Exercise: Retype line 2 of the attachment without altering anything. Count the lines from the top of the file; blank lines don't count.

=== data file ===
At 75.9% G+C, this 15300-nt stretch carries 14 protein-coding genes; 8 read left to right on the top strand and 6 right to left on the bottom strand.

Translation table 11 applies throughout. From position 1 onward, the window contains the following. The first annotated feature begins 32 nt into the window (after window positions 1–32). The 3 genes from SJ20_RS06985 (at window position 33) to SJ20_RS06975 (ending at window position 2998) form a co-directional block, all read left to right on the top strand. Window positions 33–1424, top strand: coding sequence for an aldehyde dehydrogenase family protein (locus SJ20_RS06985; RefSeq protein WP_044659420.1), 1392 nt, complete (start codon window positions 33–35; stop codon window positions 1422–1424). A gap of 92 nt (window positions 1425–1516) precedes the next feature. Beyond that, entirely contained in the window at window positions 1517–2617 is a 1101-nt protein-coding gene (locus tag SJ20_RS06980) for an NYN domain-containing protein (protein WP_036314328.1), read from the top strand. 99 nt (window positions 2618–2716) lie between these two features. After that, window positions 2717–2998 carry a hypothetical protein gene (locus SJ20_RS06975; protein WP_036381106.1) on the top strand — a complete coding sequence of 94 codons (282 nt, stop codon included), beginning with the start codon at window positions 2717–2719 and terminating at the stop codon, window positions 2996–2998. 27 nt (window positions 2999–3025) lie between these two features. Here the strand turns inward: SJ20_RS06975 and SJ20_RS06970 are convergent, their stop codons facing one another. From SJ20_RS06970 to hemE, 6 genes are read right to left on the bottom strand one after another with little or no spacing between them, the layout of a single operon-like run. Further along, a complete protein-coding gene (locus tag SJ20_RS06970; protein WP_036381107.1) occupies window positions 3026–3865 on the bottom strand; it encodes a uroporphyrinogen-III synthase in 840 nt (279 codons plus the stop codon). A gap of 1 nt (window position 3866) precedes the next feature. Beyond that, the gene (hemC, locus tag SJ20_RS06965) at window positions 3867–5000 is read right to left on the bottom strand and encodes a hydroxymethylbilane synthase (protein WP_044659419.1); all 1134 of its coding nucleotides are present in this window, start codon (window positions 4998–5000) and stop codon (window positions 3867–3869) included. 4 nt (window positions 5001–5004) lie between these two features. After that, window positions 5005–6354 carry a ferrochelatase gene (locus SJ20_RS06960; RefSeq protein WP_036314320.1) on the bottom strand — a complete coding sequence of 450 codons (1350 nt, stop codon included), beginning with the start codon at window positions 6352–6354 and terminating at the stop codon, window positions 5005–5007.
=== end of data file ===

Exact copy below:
Translation table 11 applies throughout. From position 1 onward, the window contains the following. The first annotated feature begins 32 nt into the window (after window positions 1–32). The 3 genes from SJ20_RS06985 (at window position 33) to SJ20_RS06975 (ending at window position 2998) form a co-directional block, all read left to right on the top strand. Window positions 33–1424, top strand: coding sequence for an aldehyde dehydrogenase family protein (locus SJ20_RS06985; RefSeq protein WP_044659420.1), 1392 nt, complete (start codon window positions 33–35; stop codon window positions 1422–1424). A gap of 92 nt (window positions 1425–1516) precedes the next feature. Beyond that, entirely contained in the window at window positions 1517–2617 is a 1101-nt protein-coding gene (locus tag SJ20_RS06980) for an NYN domain-containing protein (protein WP_036314328.1), read from the top strand. 99 nt (window positions 2618–2716) lie between these two features. After that, window positions 2717–2998 carry a hypothetical protein gene (locus SJ20_RS06975; protein WP_036381106.1) on the top strand — a complete coding sequence of 94 codons (282 nt, stop codon included), beginning with the start codon at window positions 2717–2719 and terminating at the stop codon, window positions 2996–2998. 27 nt (window positions 2999–3025) lie between these two features. Here the strand turns inward: SJ20_RS06975 and SJ20_RS06970 are convergent, their stop codons facing one another. From SJ20_RS06970 to hemE, 6 genes are read right to left on the bottom strand one after another with little or no spacing between them, the layout of a single operon-like run. Further along, a complete protein-coding gene (locus tag SJ20_RS06970; protein WP_036381107.1) occupies window positions 3026–3865 on the bottom strand; it encodes a uroporphyrinogen-III synthase in 840 nt (279 codons plus the stop codon). A gap of 1 nt (window position 3866) precedes the next feature. Beyond that, the gene (hemC, locus tag SJ20_RS06965) at window positions 3867–5000 is read right to left on the bottom strand and encodes a hydroxymethylbilane synthase (protein WP_044659419.1); all 1134 of its coding nucleotides are present in this window, start codon (window positions 4998–5000) and stop codon (window positions 3867–3869) included. 4 nt (window positions 5001–5004) lie between these two features. After that, window positions 5005–6354 carry a ferrochelatase gene (locus SJ20_RS06960; RefSeq protein WP_036314320.1) on the bottom strand — a complete coding sequence of 450 codons (1350 nt, stop codon included), beginning with the start codon at window positions 6352–6354 and terminating at the stop codon, window positions 5005–5007.